One of the goals of AddThis is making the open web more personal. That involves using different tools that we offer for publishers on their sites, that they can put out to drive engagements. Whether that’s helping users stay involved by finding new content, or getting connected with social services like Twitter, Facebook, and whichever other platform it may be. AddThis really just helps keep people more connected with that site.
I use it on my own personal blog; it looks great. As an end user as well, it’s so seamless and easy for me to use. I’ve seen from my AddThis Dashboard how those tools have brought people to my site and kept them around. I think it’s funny whenever I would search for AddThis I would see “sharing tools”. One of our coolest capabilities is recommended content. Though my site may not know you, and I don’t have the infrastructure to do any of that decisioning, AddThis can provide that for my site based on analyzing the content that I have and knowing what you may be interested in.
I’ve been with AddThis for over two years now and we’ve been using Cassandra long prior to that.
What we really needed was extremely strong reliability across multiple data centers and fast transactions to be able to retrieve the data really quickly. Additionally, the amount of data was going to be variable – we didn’t know if there was going to be small, or large pieces, but we did know that there were going to be very discrete pieces. There weren’t a lot of foreign key type things where we needed to be concerned.
That is why, and where, Cassandra fits in so perfectly. Personally, I’d done a very small amount of work with it before starting onto it. It all made it really easy to spin up our application to run across two data centers, different boxes, different localities. Cassandra really fit into the mold we needed and has worked out great every since.
For our team’s particular use case we are storing very specific pieces of data that deal with some modeling type things, and some analytics. There are other pieces within the company that use it in different ways, too, to help support the many internal and external AddThis applications.
We use Dropwizard, which helps create a self-contained deployment package. There is a lot of buzz right now about containers. In a way I see Dropwizard doing that; it is self-contained and reaches out where it needs to based on its configuration. We’re able to have our configuration be changed on the fly depending upon where we are deploying our instances and can do rolling deployments.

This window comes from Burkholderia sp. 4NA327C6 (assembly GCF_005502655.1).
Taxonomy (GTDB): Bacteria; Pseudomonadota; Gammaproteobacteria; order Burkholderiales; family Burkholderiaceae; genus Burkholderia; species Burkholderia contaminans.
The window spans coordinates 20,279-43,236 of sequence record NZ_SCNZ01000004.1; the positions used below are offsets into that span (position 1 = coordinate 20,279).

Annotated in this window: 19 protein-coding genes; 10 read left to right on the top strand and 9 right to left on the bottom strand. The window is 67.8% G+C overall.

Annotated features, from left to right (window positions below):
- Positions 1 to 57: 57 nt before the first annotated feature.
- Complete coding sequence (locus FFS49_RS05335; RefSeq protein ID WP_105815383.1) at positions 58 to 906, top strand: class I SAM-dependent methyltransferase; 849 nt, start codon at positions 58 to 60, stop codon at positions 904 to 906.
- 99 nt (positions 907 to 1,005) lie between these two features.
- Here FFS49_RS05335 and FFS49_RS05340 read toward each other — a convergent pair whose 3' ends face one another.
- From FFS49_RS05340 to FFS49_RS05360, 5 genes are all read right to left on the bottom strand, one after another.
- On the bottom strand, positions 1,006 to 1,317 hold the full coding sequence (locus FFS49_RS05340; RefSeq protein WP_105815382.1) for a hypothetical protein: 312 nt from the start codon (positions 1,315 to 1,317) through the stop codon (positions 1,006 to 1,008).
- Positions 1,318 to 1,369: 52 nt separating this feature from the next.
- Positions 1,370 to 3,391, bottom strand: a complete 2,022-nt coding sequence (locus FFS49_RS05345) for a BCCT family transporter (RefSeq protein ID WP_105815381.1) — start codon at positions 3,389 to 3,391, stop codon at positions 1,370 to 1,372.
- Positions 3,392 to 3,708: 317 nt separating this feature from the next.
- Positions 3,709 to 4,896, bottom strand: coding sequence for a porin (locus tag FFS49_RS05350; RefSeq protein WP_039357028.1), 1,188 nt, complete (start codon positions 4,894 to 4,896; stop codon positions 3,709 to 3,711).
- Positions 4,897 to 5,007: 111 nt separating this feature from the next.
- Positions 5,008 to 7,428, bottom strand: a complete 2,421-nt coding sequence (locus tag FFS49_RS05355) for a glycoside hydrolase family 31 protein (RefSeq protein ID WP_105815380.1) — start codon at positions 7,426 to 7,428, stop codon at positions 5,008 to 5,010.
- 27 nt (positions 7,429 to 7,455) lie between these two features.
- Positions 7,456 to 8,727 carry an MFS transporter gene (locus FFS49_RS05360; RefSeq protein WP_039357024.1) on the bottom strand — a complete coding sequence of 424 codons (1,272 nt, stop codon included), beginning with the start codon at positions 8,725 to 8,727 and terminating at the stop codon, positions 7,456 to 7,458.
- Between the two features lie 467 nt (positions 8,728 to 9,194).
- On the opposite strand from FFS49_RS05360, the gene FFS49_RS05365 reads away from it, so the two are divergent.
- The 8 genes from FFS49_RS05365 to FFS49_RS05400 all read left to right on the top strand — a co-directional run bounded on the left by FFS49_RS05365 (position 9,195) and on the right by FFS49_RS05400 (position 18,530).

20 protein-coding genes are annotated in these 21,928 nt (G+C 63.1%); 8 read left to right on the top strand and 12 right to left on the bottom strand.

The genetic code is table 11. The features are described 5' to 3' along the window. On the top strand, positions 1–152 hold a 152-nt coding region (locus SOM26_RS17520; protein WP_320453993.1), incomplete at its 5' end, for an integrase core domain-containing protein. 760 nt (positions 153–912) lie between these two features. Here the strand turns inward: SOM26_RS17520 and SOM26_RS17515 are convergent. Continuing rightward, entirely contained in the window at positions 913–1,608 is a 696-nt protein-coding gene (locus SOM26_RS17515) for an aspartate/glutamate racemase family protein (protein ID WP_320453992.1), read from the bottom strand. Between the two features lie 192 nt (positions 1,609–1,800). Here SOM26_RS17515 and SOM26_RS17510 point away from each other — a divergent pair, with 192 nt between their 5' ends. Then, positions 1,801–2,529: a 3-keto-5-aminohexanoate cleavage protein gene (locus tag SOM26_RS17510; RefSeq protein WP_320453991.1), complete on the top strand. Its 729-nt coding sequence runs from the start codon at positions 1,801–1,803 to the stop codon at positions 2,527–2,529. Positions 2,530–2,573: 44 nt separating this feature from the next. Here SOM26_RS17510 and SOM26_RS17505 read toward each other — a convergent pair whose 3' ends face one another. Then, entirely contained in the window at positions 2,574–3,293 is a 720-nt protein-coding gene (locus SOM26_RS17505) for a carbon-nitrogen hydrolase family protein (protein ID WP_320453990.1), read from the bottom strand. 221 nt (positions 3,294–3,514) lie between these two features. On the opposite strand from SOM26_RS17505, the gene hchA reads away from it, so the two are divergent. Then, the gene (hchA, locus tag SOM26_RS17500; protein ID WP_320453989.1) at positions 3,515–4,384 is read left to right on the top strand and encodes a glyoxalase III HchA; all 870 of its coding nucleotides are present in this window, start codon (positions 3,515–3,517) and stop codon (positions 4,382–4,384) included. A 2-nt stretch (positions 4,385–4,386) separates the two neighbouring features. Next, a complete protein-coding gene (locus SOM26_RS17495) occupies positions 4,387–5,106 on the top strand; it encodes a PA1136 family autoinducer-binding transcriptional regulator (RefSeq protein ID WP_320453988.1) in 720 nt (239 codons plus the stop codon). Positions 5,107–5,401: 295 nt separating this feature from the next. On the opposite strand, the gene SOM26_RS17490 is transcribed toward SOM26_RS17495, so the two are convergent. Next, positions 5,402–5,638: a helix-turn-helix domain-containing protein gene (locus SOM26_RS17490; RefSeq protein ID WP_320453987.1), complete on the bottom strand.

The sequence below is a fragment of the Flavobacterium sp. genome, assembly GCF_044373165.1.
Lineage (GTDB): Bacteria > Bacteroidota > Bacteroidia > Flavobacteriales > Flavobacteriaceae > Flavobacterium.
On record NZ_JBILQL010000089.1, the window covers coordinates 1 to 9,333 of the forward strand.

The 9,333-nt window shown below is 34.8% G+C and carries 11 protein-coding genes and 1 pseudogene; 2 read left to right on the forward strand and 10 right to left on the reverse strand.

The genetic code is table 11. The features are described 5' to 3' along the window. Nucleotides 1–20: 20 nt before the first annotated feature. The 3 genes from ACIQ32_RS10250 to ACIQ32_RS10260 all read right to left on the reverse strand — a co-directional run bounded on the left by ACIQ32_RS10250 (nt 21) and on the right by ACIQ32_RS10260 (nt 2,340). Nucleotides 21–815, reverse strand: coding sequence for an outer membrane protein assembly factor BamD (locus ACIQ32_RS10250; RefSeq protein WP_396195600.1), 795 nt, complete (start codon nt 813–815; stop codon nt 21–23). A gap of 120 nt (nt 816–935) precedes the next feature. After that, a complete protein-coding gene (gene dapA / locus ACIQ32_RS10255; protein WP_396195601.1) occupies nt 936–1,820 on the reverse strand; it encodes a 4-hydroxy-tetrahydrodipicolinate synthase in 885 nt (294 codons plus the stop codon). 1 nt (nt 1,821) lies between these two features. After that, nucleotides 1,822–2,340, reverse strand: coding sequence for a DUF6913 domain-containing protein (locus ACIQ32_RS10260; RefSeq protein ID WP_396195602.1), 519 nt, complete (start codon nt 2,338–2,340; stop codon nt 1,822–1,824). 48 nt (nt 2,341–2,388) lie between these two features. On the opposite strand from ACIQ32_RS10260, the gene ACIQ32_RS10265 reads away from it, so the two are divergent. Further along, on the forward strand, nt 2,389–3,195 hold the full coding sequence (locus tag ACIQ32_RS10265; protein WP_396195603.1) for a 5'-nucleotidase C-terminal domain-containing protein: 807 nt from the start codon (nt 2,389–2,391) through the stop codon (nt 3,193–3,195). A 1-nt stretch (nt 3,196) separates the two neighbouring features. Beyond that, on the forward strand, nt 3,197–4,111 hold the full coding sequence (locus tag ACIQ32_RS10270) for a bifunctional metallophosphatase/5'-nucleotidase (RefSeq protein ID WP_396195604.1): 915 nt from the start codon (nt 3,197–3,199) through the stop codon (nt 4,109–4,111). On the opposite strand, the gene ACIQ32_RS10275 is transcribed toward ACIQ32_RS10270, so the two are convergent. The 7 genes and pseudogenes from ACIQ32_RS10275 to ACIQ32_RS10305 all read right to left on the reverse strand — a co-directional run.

For example, when one instance has an issue, one node in a cluster we can take that one down and restart it with something different, switch traffic between the nodes, which helps keep us having 100% availability.
I came from several years of experience using relational databases. One important thing to plan for when switching to Big Data solutions from relational databases is the loss of relational modeling. You have to be very intentional and methodical about how you’re architecting the data model so you create indices exactly where you need them.
I actually had experience using HBase and Accumulo, Scanner based tools. The first library I tried that was Astyanax by Netflix. I quickly ran into little issues that even though I built a whole application using it, I had problems with compound keys and adjusting the table definition once the table was built.
That’s where I moved over to using DataStax libraries. It was really easy to get started. Building a little single-load instance of Cassandra running and placing a whole application on top of it.
It was interesting to learn more about the data modeling within Cassandra, which is quite different from doing MySQL. Again, you need to know how you want to pull this data, how you want to pull things out throughout the application.
In using the DataStax libraries, the documentation on there is really good. Every time I would search for CQL Shell material, I would always get taken to DataStax, which is great. The documentation is always clean and clear.
Whenever we were thinking about what type of data store we wanted, the reliability and the fast throughput that we can get from Cassandra was big. Knowing the amount of requests we get in a day; even when we get 10,000 requests a second. They are coming through and Cassandra gives us a very high percentage of reliability. That’s very important to us and let’s us provide the best quality tools for our AddThis users.
Internally, because we have the infrastructure we just piggyback on that, which is always nice. Where we might have issues with MySQL keeping things in sync between multiple clusters using a slave and a master, with Cassandra we can have multiple endpoints using the same store of data and across multiple clusters. That’s been our big proponent for using Cassandra.